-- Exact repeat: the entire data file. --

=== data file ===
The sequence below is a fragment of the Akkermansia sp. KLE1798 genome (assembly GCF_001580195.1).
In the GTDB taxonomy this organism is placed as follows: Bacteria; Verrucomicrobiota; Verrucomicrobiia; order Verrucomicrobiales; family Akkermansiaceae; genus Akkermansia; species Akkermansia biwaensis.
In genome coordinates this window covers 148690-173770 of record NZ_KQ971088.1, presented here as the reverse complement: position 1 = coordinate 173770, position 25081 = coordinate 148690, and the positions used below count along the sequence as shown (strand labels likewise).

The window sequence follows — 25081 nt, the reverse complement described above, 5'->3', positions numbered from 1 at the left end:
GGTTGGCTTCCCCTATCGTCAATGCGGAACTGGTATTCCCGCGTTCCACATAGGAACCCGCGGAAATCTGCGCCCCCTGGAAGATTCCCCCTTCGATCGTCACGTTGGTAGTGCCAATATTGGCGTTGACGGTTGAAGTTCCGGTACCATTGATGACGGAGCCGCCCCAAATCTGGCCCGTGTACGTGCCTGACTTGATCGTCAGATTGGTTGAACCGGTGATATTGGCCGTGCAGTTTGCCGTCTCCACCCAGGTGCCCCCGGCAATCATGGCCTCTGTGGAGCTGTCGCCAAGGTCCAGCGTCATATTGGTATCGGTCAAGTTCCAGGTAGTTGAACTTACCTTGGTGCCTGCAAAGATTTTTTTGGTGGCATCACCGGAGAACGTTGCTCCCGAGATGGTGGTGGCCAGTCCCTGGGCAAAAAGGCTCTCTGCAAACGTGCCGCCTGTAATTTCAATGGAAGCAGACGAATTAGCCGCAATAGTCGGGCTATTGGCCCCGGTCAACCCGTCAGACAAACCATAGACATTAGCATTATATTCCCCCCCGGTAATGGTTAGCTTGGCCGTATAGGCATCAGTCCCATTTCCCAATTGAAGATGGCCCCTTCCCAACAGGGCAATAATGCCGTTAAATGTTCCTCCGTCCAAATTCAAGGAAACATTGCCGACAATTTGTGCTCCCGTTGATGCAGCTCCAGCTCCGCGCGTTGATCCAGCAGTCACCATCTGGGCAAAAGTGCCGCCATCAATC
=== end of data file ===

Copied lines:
The sequence below is a fragment of the Akkermansia sp. KLE1798 genome (assembly GCF_001580195.1).
In the GTDB taxonomy this organism is placed as follows: Bacteria; Verrucomicrobiota; Verrucomicrobiia; order Verrucomicrobiales; family Akkermansiaceae; genus Akkermansia; species Akkermansia biwaensis.
In genome coordinates this window covers 148690-173770 of record NZ_KQ971088.1, presented here as the reverse complement: position 1 = coordinate 173770, position 25081 = coordinate 148690, and the positions used below count along the sequence as shown (strand labels likewise).

The window sequence follows — 25081 nt, the reverse complement described above, 5'->3', positions numbered from 1 at the left end:
GGTTGGCTTCCCCTATCGTCAATGCGGAACTGGTATTCCCGCGTTCCACATAGGAACCCGCGGAAATCTGCGCCCCCTGGAAGATTCCCCCTTCGATCGTCACGTTGGTAGTGCCAATATTGGCGTTGACGGTTGAAGTTCCGGTACCATTGATGACGGAGCCGCCCCAAATCTGGCCCGTGTACGTGCCTGACTTGATCGTCAGATTGGTTGAACCGGTGATATTGGCCGTGCAGTTTGCCGTCTCCACCCAGGTGCCCCCGGCAATCATGGCCTCTGTGGAGCTGTCGCCAAGGTCCAGCGTCATATTGGTATCGGTCAAGTTCCAGGTAGTTGAACTTACCTTGGTGCCTGCAAAGATTTTTTTGGTGGCATCACCGGAGAACGTTGCTCCCGAGATGGTGGTGGCCAGTCCCTGGGCAAAAAGGCTCTCTGCAAACGTGCCGCCTGTAATTTCAATGGAAGCAGACGAATTAGCCGCAATAGTCGGGCTATTGGCCCCGGTCAACCCGTCAGACAAACCATAGACATTAGCATTATATTCCCCCCCGGTAATGGTTAGCTTGGCCGTATAGGCATCAGTCCCATTTCCCAATTGAAGATGGCCCCTTCCCAACAGGGCAATAATGCCGTTAAATGTTCCTCCGTCCAAATTCAAGGAAACATTGCCGACAATTTGTGCTCCCGTTGATGCAGCTCCAGCTCCGCGCGTTGATCCAGCAGTCACCATCTGGGCAAAAGTGCCGCCATCAATC